Saturday, January 26, 2008

False Dichotomies Make Bitterest Enemies

In the late 1800s there was one outstanding disagreement among individualist anarchists. They divided essentially into two camps; the Natural Law anarchists, including Lysander Spooner, and the Egoists, including Benjamin Tucker.

Tucker was the first to translate Max Stirner's "The Ego and His Own" into english. This is where Tucker got his rationale for individualist anarchism from. Stirner's Egoism was something that would offend a lot of libertarians these days. His position can be summed up accurately as "might makes right". In Stiner's words, "I do not step shyly back from your property, but look upon it always as my property, in which I respect nothing. Pray do the like with what you call my property!"

Lysander Spooner took a very different view. Spooner believed in a natural law, discoverable by inquiry. This was his rationale for individualist anarchism. Spooner rejected "might makes right" outright, as most libertarians would today.

Eventually the disagreement caused a split movement.

These two ideas were, supposedly, two alternatives to the same thing; two rationales for the same idea. If you weren't one of them, you were the other (or you were not an individualist anarchist). You couldn't be both. Yet I find that, right now, I'm both.

When Max Stirner proposed his "might makes right" ethic, he was stating simple facts about the way ownership practically works. The state does not control all of the property it does because they are better traders than anyone else. Might makes right. The state has "right" to it's property insofar as it is willing to kill people that disagree about what it's property is.

As I see it, egoism describes property, while the natural law is both predictive and prescriptive, but not descriptive. Essentially, in a Tucker/Stirnerite egoist world, Spoonerian natural law is what can be expected as the shape of an emergent, self-organizing law as it appears in anarchy. Natural law and egoism are doing different, but extremely closely related things. The forces which shape this law are universal everywhere.

It's analogous to Stirner saying "Rocks fall if you drop them" and Spooner observes "the rock fell at an accelerating rate of about 10 meters per second per second" and then wrote an equation that should describe the movement of the rock, and all rocks everywhere, and called it a law of physics. They are perfectly complementary ideas! How did this get such results out of people?

These days, we've got this new point of separation. It's an extremely fundamental thing being argued about. It's an extremely hotly argued about thing. Both sides are incessantly condescending to the other, just like in the days of Tucker and Spooner. But at least Tucker and Spooner agreed on this point.

The new one is the Labor Theory of Value vs Subjective Theory of Value.

See, the Subjective Theory states a truth on par with Stirner's egoism. The fundamental nature of value is such that individuals independently value things, and these values are not tied directly to the object. STV describes the nature of value. The Labor Theory provides principles for prediction and prescription of the values things would or should have in a more universal sense. In prediction, LTV states that prices will tend toward the costs of labor. In prescription, it advocates that the worker get the full value in exchange for their labor. Again, perfectly complementary ideas. Yet there's almost a war going on between labor value theorists and subjective value theorists.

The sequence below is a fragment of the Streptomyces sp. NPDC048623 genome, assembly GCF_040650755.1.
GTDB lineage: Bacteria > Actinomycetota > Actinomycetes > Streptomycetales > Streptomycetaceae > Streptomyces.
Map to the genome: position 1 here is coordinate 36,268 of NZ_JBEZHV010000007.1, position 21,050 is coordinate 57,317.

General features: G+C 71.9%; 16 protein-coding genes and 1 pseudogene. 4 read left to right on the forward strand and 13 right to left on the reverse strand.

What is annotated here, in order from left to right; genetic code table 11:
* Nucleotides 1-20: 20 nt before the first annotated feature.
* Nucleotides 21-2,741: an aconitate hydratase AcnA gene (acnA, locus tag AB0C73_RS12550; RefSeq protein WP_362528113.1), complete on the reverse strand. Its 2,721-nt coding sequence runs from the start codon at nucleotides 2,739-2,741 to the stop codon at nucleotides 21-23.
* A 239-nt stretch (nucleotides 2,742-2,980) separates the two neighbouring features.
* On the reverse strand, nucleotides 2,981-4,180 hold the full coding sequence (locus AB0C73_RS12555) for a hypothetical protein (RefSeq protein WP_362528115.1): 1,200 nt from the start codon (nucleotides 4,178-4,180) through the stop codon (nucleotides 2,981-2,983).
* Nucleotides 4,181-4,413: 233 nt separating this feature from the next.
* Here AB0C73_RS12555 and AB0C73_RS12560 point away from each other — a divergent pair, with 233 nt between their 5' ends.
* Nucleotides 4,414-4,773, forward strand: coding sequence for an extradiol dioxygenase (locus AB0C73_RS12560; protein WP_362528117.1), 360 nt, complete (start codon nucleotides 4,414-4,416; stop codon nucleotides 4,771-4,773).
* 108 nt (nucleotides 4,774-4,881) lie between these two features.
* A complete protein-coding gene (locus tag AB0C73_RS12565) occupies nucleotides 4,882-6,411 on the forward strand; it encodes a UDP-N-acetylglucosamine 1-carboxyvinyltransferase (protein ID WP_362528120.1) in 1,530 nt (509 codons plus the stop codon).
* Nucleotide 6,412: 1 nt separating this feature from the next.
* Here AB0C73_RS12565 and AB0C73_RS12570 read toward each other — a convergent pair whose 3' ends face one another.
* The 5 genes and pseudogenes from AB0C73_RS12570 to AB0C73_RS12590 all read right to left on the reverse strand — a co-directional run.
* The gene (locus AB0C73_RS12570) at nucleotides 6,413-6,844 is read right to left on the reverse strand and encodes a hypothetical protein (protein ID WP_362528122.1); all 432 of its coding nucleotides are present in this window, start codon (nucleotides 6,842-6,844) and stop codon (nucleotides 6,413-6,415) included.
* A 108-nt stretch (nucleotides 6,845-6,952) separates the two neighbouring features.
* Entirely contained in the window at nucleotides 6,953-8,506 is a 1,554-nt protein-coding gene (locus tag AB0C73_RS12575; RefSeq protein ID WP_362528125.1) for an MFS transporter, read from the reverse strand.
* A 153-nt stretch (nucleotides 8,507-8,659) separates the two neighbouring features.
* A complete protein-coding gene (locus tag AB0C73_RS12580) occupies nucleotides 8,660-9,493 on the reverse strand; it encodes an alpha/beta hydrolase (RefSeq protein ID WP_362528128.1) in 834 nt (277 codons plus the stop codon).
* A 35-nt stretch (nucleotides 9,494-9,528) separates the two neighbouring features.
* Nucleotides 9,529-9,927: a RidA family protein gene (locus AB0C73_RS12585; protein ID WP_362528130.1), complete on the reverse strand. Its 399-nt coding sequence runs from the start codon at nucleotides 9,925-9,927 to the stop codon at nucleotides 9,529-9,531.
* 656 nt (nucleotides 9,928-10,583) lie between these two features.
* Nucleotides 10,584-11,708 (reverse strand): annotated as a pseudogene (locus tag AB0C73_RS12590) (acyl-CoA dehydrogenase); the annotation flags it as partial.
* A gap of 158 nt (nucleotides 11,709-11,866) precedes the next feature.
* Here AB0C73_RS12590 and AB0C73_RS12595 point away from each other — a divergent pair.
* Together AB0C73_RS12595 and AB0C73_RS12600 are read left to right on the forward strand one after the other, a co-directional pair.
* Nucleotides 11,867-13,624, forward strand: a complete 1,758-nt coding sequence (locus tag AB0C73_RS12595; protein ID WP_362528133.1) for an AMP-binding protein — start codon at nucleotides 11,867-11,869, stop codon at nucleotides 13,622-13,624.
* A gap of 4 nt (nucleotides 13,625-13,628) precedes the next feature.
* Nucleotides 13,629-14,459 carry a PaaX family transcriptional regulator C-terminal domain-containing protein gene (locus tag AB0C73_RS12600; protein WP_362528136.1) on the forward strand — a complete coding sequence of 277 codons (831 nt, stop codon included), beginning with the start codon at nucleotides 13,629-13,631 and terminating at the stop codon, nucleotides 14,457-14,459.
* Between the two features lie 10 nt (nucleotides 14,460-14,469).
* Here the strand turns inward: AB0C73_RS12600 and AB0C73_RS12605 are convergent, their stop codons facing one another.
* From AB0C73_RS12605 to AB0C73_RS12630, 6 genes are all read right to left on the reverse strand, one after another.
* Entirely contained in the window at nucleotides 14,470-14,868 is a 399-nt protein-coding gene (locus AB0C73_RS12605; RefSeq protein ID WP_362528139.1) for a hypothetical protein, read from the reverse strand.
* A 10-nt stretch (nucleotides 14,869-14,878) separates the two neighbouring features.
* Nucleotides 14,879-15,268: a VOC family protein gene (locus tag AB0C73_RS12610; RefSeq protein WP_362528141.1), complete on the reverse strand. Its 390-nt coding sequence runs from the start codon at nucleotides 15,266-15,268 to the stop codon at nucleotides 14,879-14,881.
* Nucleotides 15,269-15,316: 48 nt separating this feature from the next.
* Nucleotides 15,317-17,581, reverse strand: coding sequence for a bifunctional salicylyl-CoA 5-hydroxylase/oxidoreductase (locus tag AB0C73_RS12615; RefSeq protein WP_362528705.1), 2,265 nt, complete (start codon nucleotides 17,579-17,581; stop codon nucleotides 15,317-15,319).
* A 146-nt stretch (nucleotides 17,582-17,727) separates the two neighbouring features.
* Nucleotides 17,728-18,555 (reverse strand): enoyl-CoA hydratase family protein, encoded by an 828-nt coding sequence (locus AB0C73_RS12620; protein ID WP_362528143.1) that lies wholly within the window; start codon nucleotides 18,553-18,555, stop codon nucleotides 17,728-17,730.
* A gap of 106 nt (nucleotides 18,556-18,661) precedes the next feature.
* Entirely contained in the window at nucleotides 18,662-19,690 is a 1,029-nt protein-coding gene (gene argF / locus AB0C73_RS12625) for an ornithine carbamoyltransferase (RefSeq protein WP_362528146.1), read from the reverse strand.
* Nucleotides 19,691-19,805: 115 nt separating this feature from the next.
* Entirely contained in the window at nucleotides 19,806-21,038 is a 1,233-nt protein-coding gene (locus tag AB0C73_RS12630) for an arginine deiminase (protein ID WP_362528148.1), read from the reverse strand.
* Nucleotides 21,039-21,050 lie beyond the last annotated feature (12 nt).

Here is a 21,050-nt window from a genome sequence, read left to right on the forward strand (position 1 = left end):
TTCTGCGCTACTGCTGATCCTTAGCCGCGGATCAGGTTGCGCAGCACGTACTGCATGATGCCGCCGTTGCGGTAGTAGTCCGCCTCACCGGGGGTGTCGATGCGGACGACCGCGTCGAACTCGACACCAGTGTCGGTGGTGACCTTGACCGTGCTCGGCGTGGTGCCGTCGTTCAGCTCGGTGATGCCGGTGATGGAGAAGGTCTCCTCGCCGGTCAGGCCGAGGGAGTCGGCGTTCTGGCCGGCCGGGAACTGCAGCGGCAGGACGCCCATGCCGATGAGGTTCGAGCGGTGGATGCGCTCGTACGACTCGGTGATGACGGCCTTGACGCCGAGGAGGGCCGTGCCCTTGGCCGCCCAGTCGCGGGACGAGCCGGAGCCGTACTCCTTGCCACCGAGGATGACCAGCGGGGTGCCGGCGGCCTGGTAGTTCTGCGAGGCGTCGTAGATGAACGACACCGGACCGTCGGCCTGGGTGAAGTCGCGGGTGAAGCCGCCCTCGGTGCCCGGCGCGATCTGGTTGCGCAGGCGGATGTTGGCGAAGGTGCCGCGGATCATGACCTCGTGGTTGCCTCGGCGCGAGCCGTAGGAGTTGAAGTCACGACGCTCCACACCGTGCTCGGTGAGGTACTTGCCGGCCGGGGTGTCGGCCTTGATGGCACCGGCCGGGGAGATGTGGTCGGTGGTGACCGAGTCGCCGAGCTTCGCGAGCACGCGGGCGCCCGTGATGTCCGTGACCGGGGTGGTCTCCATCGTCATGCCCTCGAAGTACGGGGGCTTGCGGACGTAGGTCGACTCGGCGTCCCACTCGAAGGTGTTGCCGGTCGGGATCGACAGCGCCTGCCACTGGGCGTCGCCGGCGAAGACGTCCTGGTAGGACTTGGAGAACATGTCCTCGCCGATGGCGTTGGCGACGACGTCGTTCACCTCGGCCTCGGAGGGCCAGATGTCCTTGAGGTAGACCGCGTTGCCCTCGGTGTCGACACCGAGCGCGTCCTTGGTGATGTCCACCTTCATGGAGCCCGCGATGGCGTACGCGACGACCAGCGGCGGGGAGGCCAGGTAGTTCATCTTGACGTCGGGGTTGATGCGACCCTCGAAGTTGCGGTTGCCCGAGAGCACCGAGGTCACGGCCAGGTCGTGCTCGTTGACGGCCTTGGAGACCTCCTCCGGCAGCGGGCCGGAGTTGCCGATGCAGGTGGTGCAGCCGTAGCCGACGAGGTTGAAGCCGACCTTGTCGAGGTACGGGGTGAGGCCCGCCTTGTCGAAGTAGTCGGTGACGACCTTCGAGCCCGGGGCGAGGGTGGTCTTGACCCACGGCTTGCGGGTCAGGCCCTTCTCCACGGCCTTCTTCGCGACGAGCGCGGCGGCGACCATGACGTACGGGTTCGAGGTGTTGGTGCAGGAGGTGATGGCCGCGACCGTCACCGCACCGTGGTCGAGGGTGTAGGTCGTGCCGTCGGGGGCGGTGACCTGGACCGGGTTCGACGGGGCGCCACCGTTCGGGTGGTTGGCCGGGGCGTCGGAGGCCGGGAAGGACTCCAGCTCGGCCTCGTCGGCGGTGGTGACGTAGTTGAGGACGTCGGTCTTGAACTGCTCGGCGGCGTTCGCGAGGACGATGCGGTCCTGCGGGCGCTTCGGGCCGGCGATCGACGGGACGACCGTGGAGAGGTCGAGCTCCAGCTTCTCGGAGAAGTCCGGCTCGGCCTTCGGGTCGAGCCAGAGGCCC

I don't get it myself. Why can't people just take the good, useful parts of two ideas and see if they can't be reconciled?


Anonymous Rorshak said...

Do you think one way to put it would be that labor is a factor in the subjective value of something?

Didn't the original labor theory of value basically say that labor is the ONLY factor in determining value?

11:03 PM  
Anonymous Kyle Bennett said...

LTV does not just say that labor is a component in value, it says that it is the only component of value. In that it is clearly irreconcilable with STV. Even the weaker statement is contradicted by the fact that things can, and often are, valued and priced below the price of the labor that went into them. LTV does not provide a means for discovering when labor should not be done at all, nor for comparing the value of alternative uses for labor. It also implies that marginal value is zero for things where marginal supply requires no additional labor.

10:39 AM  
Blogger Zhwazi said...

Rorshak: The way I'd put it is that there's a direct causal relationship between the labor put into something and it's value. Not that it's the ONLY source of value, other forces are at play as well.

Kyle: You really missed the point pretty badly right there. Please go reread the last couple paragraphs. LTV does not say that it is the "only component of value". Does Spooner's metaphorical equation to predict the motion of Stirner's metaphorical rocks become invalid because the rock stops following the equation when it hits something, or when it approaches terminal velocity? The LTV's scope is labor's role in value. Spooner's metaphorical equation's scope is gravity's role in the movement of rocks.

12:02 PM  

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